The three-member districts idea offers a way for minorities to win some representation in every district while ensuring that the candidates favorited by the majority win the most seats. It does so by trying to find the three winners with the most total support from the most voters. It’s a method to maximize voter power, addressing the problems of wasted votes (votes that don’t help elect anyone, either because the candidate is a loser with little support but also when a candidate has overwhelming support, and all those excess votes were wasted). STV is a method that says “We are going to try to wring the most power out of ALL voter’s votes so that, as far as possible, each vote counts as much as it can - regardless of whether you tend to like the favorites or whether your choices start at the other end. No matter your preferences, we will try to apply your vote so it will help elect someone you listed as worthy of your vote.”

    As you know from explaining the tax code, people are famously allergic to math, especially if you use the F word (fractions). But people aren’t angry because understanding the tax code involves math, it’s because it’s taxes. And right now, people are so angry about dysfunctional politics that explaining how STV transfers votes to maximize voter power gets caught up in the crossfire. (½)



    1. AnonymousOctober 9, 2022 at 9:50 AM

      Imagine if, instead of picking NFL Underdogs, you held a big party where your readers would pick the three charity projects for everyone to support. The way it would work is that you give each reader 100 marbles and they could drop their marbles into a glass bowl with the name of each charity. Each bowl is the same size. The bowls are sized so that when three are full, all the marbles in all the other bowls are less than a full bowl’s worth.

      If we were at your party, we would know not to drop our marbles into a full bowl because it would be wasted — once a bowl is full, we would know to use the rest of our marbles to support our second favorite project, or our third once there are two full bowls. STV just gives us a way to do the same thing in an election where we won’t be able to see how much support any of the projects (candidates) have — it’s a way to say “I want to drop all my marbles into supporting this project if it needs it, but if it’s eliminated (because few other people support it or because it’s already full) then I want to be able to move my marbles to supporting my next choices.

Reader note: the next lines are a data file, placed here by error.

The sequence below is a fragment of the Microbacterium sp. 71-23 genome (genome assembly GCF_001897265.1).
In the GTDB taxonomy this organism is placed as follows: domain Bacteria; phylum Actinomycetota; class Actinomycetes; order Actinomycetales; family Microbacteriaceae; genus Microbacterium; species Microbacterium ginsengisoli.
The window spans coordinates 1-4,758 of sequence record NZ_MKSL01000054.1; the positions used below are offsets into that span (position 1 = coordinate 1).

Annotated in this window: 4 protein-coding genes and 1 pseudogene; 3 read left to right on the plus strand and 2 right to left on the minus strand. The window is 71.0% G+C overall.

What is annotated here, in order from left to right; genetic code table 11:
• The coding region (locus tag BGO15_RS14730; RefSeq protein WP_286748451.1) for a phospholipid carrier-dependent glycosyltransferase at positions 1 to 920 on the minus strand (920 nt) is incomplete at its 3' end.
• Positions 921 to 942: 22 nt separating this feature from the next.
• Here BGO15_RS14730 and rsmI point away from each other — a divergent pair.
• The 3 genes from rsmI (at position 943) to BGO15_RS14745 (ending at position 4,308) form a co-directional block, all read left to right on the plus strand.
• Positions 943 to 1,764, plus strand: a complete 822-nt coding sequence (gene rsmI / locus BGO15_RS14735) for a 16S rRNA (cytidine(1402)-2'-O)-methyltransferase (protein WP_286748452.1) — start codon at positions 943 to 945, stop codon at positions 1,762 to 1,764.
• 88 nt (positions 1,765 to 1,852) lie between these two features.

People are becoming familiar with part of this, because ranked-choice voting in single-winner races is becoming common again — in RCV, the candidate elimination is from the bottom up only … if you really like Machine Gun Johnson but she isn’t going to win and is eliminated, then your vote transfers to your second choice, instead of helping elect the candidate you like the least.

      In the multi-member district setting, the transfers also work “top down” — just like the extra marbles in the most-popular charity’s case . . . Instead of the extra marbles just being wasted and falling on the floor, they transfer to each voter’s second choice, or third choice, etc. It requires math because we do this through ballots in the mail instead of marbles in glass bowls, but the result is the same … we find the three candidates (charities or office-seekers) who actually have the most support in the crowd, instead of having weird misfires where you have officeholders elected from District A with 100,000 votes in a walk-away, but another candidate elected in District B with 32,000 votes because of vote splitting.

      As I say, if you think multiple member districts are stupid, then STV is stupid squared and this is all just unnecessary. But it’s not inexplicable, and if we had been voting this way since kindergarten we’d think it was all just self-evidently easy. (2/2)

  5. Did we allow Illegals to vote?